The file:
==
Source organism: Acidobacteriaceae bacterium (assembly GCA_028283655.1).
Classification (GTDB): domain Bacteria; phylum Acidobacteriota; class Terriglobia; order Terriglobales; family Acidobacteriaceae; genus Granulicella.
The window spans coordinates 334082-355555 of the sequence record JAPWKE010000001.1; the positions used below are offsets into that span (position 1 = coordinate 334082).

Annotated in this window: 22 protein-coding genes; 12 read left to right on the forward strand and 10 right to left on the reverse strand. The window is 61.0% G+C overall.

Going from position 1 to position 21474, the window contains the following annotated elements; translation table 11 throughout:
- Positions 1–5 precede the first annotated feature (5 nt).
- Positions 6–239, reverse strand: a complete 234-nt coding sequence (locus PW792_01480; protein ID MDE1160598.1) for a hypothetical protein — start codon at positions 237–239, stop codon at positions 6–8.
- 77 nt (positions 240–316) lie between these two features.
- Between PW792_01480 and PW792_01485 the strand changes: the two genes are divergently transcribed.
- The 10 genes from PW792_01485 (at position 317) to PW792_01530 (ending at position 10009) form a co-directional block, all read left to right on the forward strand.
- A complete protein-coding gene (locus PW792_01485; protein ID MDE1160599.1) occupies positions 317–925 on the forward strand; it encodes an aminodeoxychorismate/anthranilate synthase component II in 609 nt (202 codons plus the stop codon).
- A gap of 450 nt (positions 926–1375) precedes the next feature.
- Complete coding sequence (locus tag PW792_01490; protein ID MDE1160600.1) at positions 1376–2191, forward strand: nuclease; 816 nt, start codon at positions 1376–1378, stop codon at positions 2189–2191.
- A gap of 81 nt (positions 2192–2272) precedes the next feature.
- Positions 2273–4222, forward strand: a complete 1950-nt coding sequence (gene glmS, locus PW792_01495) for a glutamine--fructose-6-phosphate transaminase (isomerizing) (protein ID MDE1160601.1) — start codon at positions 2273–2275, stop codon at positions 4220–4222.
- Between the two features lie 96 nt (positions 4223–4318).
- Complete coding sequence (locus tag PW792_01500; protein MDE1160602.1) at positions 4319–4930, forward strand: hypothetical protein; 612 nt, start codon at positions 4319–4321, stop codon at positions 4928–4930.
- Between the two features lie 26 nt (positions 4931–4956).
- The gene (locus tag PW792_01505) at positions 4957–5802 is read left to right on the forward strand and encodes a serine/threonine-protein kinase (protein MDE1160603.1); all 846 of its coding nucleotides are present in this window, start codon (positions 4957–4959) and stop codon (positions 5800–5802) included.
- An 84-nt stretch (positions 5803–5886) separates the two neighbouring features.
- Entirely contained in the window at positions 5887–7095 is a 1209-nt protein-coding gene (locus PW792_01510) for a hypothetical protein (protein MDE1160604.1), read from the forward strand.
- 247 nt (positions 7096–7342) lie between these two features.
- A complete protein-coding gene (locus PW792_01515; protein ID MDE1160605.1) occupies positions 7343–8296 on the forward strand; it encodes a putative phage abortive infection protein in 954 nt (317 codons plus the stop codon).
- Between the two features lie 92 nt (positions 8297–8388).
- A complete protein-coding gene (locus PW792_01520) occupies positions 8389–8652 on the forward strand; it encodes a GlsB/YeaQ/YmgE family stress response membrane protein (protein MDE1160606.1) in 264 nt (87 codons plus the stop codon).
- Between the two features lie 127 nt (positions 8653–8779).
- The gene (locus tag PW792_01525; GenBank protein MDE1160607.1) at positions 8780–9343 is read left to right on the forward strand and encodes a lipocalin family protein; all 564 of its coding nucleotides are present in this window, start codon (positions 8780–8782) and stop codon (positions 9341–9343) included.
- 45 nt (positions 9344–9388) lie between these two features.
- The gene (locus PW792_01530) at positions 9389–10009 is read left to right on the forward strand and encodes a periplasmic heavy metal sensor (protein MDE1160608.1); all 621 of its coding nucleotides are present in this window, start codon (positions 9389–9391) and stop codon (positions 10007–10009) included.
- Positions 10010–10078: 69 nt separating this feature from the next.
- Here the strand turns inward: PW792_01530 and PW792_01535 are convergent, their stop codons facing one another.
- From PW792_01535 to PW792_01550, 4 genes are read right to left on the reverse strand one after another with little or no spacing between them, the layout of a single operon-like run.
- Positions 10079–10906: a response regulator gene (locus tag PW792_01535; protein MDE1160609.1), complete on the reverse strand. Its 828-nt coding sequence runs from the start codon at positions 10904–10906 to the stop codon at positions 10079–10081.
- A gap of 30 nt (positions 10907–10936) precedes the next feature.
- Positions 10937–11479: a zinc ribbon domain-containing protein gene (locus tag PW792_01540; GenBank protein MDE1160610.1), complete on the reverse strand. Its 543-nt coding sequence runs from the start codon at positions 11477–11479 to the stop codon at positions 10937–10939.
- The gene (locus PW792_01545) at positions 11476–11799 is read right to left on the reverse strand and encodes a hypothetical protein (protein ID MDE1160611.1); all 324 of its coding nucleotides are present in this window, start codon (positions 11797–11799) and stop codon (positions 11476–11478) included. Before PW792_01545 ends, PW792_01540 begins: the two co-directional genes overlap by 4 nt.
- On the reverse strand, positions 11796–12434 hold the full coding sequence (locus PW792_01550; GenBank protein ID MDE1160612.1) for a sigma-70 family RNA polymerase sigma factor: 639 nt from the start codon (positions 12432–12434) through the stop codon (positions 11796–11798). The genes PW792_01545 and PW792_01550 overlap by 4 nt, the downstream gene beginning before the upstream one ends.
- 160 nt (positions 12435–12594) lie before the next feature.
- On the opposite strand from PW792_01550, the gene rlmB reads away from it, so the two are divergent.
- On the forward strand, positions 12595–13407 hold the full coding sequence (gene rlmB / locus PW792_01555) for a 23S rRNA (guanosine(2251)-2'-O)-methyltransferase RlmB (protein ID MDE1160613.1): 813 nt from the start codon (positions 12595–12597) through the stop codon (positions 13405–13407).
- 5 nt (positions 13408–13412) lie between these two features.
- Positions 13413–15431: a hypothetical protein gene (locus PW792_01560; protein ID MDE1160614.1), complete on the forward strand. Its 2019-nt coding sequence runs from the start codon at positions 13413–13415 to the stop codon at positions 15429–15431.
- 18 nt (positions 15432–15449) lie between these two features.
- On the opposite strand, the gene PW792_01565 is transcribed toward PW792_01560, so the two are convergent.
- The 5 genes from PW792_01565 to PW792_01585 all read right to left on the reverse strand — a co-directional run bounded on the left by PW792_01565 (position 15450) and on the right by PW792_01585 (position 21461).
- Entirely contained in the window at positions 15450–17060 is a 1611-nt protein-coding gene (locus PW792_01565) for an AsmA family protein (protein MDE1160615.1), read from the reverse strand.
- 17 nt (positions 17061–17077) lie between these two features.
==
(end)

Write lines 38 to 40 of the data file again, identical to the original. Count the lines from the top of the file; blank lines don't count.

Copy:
- 160 nt (positions 12435–12594) lie before the next feature.
- On the opposite strand from PW792_01550, the gene rlmB reads away from it, so the two are divergent.
- On the forward strand, positions 12595–13407 hold the full coding sequence (gene rlmB / locus PW792_01555) for a 23S rRNA (guanosine(2251)-2'-O)-methyltransferase RlmB (protein ID MDE1160613.1): 813 nt from the start codon (positions 12595–12597) through the stop codon (positions 13405–13407).